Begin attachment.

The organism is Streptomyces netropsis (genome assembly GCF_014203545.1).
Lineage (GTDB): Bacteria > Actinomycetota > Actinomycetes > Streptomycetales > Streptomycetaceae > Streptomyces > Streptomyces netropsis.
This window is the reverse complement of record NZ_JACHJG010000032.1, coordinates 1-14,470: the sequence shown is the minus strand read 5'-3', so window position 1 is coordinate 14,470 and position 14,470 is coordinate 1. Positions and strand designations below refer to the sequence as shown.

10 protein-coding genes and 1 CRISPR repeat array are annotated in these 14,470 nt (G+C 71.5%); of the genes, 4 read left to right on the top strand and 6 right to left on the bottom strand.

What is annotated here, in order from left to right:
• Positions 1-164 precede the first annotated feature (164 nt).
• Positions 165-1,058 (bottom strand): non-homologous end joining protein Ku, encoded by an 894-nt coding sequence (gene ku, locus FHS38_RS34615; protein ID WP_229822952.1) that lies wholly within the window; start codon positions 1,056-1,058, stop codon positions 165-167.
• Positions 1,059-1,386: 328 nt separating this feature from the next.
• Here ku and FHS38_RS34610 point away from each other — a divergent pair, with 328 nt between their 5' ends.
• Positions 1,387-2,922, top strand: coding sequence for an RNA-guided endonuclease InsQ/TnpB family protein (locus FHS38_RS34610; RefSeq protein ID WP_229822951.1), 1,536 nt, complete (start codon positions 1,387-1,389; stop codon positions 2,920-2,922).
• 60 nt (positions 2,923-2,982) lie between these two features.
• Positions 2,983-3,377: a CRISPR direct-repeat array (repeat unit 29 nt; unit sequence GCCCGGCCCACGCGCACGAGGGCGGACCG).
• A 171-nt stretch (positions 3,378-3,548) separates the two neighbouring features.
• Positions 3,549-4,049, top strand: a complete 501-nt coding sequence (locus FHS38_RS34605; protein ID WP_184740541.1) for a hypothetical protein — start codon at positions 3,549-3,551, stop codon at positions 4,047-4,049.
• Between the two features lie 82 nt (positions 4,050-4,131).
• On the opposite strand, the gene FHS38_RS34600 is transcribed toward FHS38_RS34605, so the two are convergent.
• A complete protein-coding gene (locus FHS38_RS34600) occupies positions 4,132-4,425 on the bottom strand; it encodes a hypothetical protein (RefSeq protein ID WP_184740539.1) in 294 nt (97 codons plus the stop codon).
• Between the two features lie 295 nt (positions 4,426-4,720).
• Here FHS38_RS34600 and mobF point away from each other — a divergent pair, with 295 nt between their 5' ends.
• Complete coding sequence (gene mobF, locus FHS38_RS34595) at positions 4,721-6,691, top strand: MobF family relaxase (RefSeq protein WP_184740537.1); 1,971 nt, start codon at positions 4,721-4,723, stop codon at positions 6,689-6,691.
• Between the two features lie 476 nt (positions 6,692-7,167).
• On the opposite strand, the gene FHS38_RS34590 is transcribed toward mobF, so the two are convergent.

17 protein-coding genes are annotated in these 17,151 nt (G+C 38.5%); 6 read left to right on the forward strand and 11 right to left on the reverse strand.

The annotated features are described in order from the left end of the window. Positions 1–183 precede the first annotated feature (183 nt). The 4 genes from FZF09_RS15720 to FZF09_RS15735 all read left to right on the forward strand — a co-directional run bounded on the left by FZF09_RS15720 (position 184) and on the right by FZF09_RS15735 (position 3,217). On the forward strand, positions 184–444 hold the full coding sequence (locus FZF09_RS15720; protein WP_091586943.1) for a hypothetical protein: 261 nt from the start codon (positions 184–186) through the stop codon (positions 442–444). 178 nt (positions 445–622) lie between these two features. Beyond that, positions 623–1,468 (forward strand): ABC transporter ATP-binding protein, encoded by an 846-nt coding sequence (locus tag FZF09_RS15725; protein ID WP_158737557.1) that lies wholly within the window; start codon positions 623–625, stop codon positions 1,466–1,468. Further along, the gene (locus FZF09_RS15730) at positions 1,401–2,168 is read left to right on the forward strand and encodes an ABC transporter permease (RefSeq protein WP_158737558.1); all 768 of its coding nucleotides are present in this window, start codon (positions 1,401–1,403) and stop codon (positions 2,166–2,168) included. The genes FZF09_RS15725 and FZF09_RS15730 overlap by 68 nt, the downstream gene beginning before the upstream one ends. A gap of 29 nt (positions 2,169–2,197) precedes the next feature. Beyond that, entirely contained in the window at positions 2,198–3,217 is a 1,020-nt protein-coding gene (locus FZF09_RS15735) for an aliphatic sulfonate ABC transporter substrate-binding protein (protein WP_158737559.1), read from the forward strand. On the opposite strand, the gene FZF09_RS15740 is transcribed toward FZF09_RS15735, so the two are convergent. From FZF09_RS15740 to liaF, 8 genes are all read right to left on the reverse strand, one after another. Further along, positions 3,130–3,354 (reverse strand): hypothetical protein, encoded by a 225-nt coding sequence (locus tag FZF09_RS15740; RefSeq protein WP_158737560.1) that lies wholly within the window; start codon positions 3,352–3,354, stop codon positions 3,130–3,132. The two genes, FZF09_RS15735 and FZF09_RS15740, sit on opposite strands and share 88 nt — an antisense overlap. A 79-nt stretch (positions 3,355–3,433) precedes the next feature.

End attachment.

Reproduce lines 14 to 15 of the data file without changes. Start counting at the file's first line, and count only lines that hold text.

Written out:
• Positions 3,549-4,049, top strand: a complete 501-nt coding sequence (locus FHS38_RS34605; protein ID WP_184740541.1) for a hypothetical protein — start codon at positions 3,549-3,551, stop codon at positions 4,047-4,049.
• Between the two features lie 82 nt (positions 4,050-4,131).